Amidah-Vaeira-Avot and Gevurot
“I appeared to Abraham, to Isaac, and to Jacob as ‘E-l Sha-ddai’, but with My Name ‘God’ I did not make Myself known to them (Exodus 6:3).” The idea of this verse is that He appeared to the patriarchs by this Name, which indicates that He is the victor and prevailer over the hosts of heaven, doing great miracles for them except that no change from the natural order of the world was noticeable.
It is not in nature that man should be rewarded for performance of a commandment or punished for committing a transgression but by a miracle. If man were left to his nature or his fortune, his deeds would neither add to him nor diminish from him. Rather, reward and punishment in this world, as mentioned in the entire scope of the Torah, are all miracles, but they are hidden. They appear to the onlooker as being part of the natural order of things, but in truth they come upon man as punishment and reward for his deeds.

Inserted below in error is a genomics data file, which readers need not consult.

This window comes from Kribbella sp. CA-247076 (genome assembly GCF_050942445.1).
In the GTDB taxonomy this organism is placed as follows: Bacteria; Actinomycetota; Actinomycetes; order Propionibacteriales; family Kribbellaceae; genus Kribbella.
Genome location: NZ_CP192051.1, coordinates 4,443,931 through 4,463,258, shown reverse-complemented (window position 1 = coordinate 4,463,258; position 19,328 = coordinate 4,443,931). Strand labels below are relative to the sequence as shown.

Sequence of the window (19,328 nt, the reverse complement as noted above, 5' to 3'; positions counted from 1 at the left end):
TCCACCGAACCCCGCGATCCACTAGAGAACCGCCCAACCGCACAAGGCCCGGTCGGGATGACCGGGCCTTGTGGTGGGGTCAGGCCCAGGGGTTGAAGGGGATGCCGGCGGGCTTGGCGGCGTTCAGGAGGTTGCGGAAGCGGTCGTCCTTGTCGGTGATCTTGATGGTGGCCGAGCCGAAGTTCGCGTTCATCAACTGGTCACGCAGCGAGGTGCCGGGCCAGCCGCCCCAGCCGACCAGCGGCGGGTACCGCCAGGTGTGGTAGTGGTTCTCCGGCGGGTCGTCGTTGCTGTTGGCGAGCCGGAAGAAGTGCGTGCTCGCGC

It is for this reason that the Torah speaks at great length of the assurances concerning this world, and does not explain the assurances of the soul in “the World of Souls.” These assurances mentioned in the Torah as recompense for the observance or transgression of the Devine Commandments are wonders which go contrary to nature, while the existence of the soul after the death of the body and its cleaving to God are the proper way inherent in its nature that she, “returns to God Who gave it (Ecclesiastes 12:7).”
Thus, God said to Moses: “I have appeared to the patriarchs with the Might of My arm with which I prevail over the constellations and help those whom I have chosen, but with My Name “God,” with which all existence came into being, I was not made known to them, that is, to create new things for them by the open change of nature. And, “Therefore say to the Children of Israel: I am the Eternal (Psalms 57:6),” and inform them once again of the Great Name, for by that Name I will deal wondrously with them, and they will know that, “I am the Eternal, that makes all things (Isaiah 44:24).” [Nachmanides]
The opening blessings of the Amidah, “Avot,” and, “Empowerment,” address these different Names: Avot speaks of God’s relationship with the patriarchs, meaning “the Victor and prevail her over the forces of nature.” It speaks of the Torah’s assurances concerning this world. Empowerment which includes the concept of Resurrection, speaks of the World of Souls; wonders which go contrary to nature, the connection between the soul and God through Whom all came into being.